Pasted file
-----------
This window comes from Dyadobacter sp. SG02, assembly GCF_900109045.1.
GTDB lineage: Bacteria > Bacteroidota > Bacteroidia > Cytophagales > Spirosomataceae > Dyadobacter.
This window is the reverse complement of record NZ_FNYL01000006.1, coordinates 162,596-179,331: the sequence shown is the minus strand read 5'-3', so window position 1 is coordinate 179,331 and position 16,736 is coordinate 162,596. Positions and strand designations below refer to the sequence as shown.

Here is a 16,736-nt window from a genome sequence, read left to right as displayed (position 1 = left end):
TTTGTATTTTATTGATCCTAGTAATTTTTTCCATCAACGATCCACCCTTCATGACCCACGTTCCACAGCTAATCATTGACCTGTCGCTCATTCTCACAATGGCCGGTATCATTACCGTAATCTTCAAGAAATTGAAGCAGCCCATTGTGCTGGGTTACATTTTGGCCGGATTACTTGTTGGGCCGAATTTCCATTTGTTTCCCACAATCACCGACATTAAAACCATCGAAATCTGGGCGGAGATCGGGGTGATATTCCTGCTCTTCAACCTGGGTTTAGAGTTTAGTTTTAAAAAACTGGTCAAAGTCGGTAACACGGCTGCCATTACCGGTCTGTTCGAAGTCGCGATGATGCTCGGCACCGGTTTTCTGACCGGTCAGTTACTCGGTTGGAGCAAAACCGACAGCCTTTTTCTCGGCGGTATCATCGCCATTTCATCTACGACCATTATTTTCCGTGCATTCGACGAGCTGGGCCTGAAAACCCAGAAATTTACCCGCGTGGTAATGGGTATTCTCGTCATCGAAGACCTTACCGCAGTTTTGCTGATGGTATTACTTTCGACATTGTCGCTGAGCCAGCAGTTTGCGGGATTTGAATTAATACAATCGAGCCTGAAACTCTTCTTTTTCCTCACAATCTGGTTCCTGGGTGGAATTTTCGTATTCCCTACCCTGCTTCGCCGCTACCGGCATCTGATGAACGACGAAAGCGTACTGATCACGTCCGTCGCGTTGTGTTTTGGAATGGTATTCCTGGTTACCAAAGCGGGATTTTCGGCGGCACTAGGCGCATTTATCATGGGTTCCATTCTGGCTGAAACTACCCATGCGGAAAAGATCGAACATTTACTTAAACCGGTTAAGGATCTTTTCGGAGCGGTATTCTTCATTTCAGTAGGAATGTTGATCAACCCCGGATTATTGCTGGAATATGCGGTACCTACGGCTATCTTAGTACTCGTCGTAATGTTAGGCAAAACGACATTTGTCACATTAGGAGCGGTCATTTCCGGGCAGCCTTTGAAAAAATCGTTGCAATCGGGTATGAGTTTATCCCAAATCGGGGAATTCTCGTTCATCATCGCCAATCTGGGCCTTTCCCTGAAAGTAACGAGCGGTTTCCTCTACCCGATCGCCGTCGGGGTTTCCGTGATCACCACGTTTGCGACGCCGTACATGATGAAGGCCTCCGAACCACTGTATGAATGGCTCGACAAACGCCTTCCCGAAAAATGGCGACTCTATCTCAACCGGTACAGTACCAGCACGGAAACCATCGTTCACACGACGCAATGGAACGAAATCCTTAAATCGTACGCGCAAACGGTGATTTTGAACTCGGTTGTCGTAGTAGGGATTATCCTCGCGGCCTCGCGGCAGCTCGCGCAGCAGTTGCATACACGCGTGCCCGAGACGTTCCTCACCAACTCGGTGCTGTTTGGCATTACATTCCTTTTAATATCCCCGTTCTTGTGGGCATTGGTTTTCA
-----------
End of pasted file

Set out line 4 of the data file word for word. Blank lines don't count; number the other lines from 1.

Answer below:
Here is a 16,736-nt window from a genome sequence, read left to right as displayed (position 1 = left end):